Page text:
Chicago eight-piece Sidewalk Chalk’s brand of hip-hop, soul, and jazz is rooted in a sound first heralded in the Native Tongues era, but never before has that sound been so musically diverse. The group’s unique arrangement allows them to incorporate numerous styles seamlessly: an MC and female vocalist; a trio of keys, bass, and drums; a horn section with trombone and trumpet; and a tap dancer.

The band’s third album, Shoulder Season, is compiled from seven live performances across the US. Its title signifies transition, a time between two places, a feeling of expectation for what is to come. Following their sophomore album, Leaves, and their debut release, Corner Stone, this new album finds the group venturing into more cerebral musical space, accompanying songs about the duality of our lives and our world. The essence of each performance is captured, with electric and energetic crowds playing as much of a role on the album as the band itself.

The group has shared stages with ?uestlove, De La Soul, Action Bronson, and other notables. Individually, band members have acted as musical director(s) for Brother Ali, toured with Jazzanova, and played behind Buddy Guy and Talib Kweli. Sidewalk Chalk was named “Most Outstanding Group” at the 2012 Chicago Music Awards, and its MC represented Chicago at the 2010 World Expo in Shanghai, China. Sidewalk Chalk is: Rico Sisney (MC), Maggie Vagle (vocals), Charlie Coffeen (keys), Garrett McGinn (bass), Tyler Berg (drums), Jumaane Taylor (taps), Sam Trump (trumpet), and David Ben-Porat (trombone).


Josh Wittenkeller, better known by his online persona “TheJWittz,” is a YouTube personality, a Pokemon Master, and 2009 GCHS alum.  An avid, life-long video game lover, Josh grew up in the Pokemon heyday and its subsequent retro-cool resurgence.  Josh is a self-proclaimed “nerd” who has turned his childhood passion into a successful career; after graduating from the University of Illinois at Urbana-Champaign with a degree in Media & Cinema Studies, Josh took a risk and decided to try making YouTube videos full time.  His YouTube channel now boasts over 1.2 million subscribers, and Josh spends 50-60 hours per week writing and revising scripts, directing video shoots, and editing raw footage for his channel. As an active member of a vast internet gaming community, Josh was invited to provide commentary for the internationally televised Pokemon World Championships in 2013, and Josh’s legion of fans voted to earn him a place on the hit TBS show “King of the Nerds” in 2014.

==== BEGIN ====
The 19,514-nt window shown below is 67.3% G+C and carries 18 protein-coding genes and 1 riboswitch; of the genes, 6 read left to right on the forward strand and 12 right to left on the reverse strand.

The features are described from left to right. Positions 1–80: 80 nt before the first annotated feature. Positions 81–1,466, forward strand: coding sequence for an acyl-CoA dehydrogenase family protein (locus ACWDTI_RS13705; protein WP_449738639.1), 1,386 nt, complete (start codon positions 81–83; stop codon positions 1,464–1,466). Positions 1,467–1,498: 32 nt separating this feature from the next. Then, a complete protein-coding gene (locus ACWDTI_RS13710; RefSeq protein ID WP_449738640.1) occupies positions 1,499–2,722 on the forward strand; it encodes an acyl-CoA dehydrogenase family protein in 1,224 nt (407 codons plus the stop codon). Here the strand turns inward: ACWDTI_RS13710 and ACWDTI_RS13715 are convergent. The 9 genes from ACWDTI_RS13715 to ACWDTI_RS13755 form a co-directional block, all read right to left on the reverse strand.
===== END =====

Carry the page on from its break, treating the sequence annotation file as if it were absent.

Danny Yadron covers cybersecurity from The Wall Street Journal's San Francisco bureau. He usually writes about hackers, cybercops and what companies do (and don't do) to stay safe on the Internet.

At the Journal, he also has covered tech policy, a presidential campaign, national politics and the Midwest. Before that, he wrote for McClatchy, the Austin American-Statesman and The Buffalo News.

Yadron is also a Grayslake Central High School alum. He graduated from GCHS in 2006 before going on to study journalism at Northwestern University.


KEVIN COVAL is the poet the Chicago Tribune called “the voice of the new Chicago” and who the Boston Globe says is “the city’s unofficial poet laureate”. Author of Schtick, L-vis Lives!: Racemusic Poems, Everyday People, Slingshots: A Hip-Hop Poetica, and More S*** Chief Keef Don’t Like, Coval is the founder of Louder Than A Bomb: The Chicago Youth Poetry Festival and Artistic Director of Young Chicago Authors, LTAB’s non-profit home. Coval teaches hip-hop aesthetics at The University of Illinois-Chicago, is a 4x HBO Def Poet, and has written for a wide variety of publications including CNN.com, The Chicago Tribune, Huffington Post, National Public Radio’s Chicago affiliate WBEZ, The Spoken Word Revolution Redux (Source), Handbook of Public Pedagogy (Routledge) 101 Changemakers: Rebels and Radicals Who Changed U.S. History (Haymarket) & It Was Written: Reading Nas’s Illmatic, ed. by Michael Eric Dyson (Basic).  Coval won a New Voices/New Visions award from the Kennedy Center for a play co-authored with Idris Goodwin about graffiti writers called, This is Modern Art, that will premiere in the winter of 2015 at Steppenwolf Theater and is currently editing an anthology, The Breakbeat Poets: New American Poetry in the Age of Hip-Hop (Haymarket) due out February 2015.

JAMILA WOODS is a poet, singer, and teaching artist from Chicago, IL. She is the Associate Artistic Director of Young Chicago Authors and a founding member of YCA’s Teaching Artist Corps. A Pushcart Prize nominee, her poetry has been published by MUZZLE, Radius, and Third World Press. Her first chapbook entitled The Truth About Dolls was released in 2012 by New School Poetics Press. Jamila is also a member of the Dark Noise Collective of poets & educators of color, and is the front-woman of soul-duo band M&O. Their 2013 debut album, The Joy, was hailed as “mold-shattering” by the Washington Post, and their 2014 sophomore album, Almost Us, has been featured in OkayPlayer, JET, and Ebony Magazine.